A meditation for Good Friday

“He who did not spare his own Son, but gave him up for us all – how will he not also, along with him, graciously give us all things?” Romans 8:32

In this verse. Paul’s focus is on the love of God the Father, the Father who did not spare His Son, but who was ready to give him up for us.

This is a very important truth for us to learn, because sometimes our whole picture of God the Father is wrong with regards to our salvation. It’s as if, somehow, salvation were torn grudgingly from the hands of a reluctant deity. Sometimes it is represented as if Jesus were somehow on the cross pleading to get the Father involved in His people’s plight, imploring the Father to love His people, hoping to get Him involved in the redemption of His people.

But that is not the biblical picture at all, and it’s certainly not the picture of Romans 8:32. Indeed, it all began with the Father’s love. He loved us. He sent Jesus. He helped the Son through His earthly ministry. And in the final analysis, He is the one who delivers up His Son as a sacrifice for our salvation. When we look at the cross, we are often moved by what we see happening to the Lord Jesus Christ. We sing about it. We’re moved by the sacrifice of the Lord Jesus Christ.

But often we do not pause to think how the Father was moved by what was happening at the cross. We can go to Old Testament passages like Genesis 22, and we read of Abraham being called to offer up his son, Isaac. And as we read that story, we hear every syllable of that directive being driven home. Abraham, Abraham, take your son, your only son, Isaac, whom you love and offer him up as a sacrifice to me in the land of Moriah.” We know that Abraham’s heart is breaking. The Bible doesn’t have to put in a verse to say, “And by the way, Abraham was absolutely brokenhearted at the thought of losing his precious son, Isaac.” We know that. But Abraham was a mere reflection of the Creator who made him, and Abraham’s heart of compassion and love for his son was a mere shadow of the love of the Heavenly Father for His son.

And so how can we think that the Father is looking at Calvary and is unmoved by what he is seeing? When we hear Joab, David’s general, come in to David in 2 Samuel 18:33 to announce that Absalom, the traitorous son, the son who had attempted to take the kingdom away from King David, has been killed in battle by the troops of David, we understand the reaction of David that Joab just didn’t get. When David tears his robe, and goes into mourning and cries out, “Absalom, Absalom, my son, Absalom, if only I had died instead of you”, we understand that kind of love. But David’s love for his son, Absalom, was simply a pale reflection of the love of the Heavenly Father for His Son, the Lord Jesus Christ. And if we take that into account, then there is no way that God the Father Himself is unmoved by the spectacle of what is happening on Calvary. And not only what is happening on Calvary, but that He is causing it all to happen.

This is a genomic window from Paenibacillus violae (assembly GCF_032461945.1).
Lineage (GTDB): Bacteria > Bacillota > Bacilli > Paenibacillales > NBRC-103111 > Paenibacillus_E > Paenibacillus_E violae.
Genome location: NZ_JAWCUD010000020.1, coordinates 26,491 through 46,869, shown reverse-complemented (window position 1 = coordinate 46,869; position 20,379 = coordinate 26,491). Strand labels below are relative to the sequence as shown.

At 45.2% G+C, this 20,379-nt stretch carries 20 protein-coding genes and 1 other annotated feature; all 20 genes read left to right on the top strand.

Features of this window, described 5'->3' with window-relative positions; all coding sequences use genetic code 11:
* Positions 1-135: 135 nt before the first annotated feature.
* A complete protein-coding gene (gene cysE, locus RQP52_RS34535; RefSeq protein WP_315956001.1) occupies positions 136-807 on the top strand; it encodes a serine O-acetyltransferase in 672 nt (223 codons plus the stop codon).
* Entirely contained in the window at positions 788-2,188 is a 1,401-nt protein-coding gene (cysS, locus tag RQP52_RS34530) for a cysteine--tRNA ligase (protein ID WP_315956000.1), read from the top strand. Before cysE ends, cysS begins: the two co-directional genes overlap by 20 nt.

The Father longs to answer the question which Christ cries out, “My God, My God why have You forsaken Me?” That’s because it’s His precious Son who is on the cross. And we see the Father’s heart for us in the fact that He is involved in the giving up of His own Son. We think of the Son losing sight of the Father’s face as He bears the wrath of God for us on the cross. But so often we forget to think that corresponding to the Son’s loss of his Father, there is the Father’s loss of his Son. Just as the Son comes to that point where He loses the sense of the Father’s grace and presence and love, so also the Father comes to that moment, that cry, and He faces the loss of His own Son. The whole principle of the divine compassion is a reflection, not only of the suffering of the incarnate Son, the Lord Jesus Christ, but also the suffering of God the Father as he hears that cry of dereliction.

On Good Friday we remember how the Father loved, how the Father was involved, how He bore the cost, how He endured the pain, and how He did not spare his Son. A realization of the Father’s involvement in our salvation is absolutely essential to a proper understanding of the cross.

So here’s Paul’s word to you and me. Do you want to know how God is for you? Do you want to know how much God is for you? Look at the Father’s involvement in salvation. The Father didn’t have to be coaxed into this work of redemption. It was His plan, and He effected it at every point and was involved at every stage along the way. He didn’t have to be dragged into it. He produced it. We know that God is for us because “he did not spare his own Son but gave him up for us all”.

2 Replies to “A meditation for Good Friday”

  1. thank you for reminding me again of the Father’s amazing astouding almost unbelievable love

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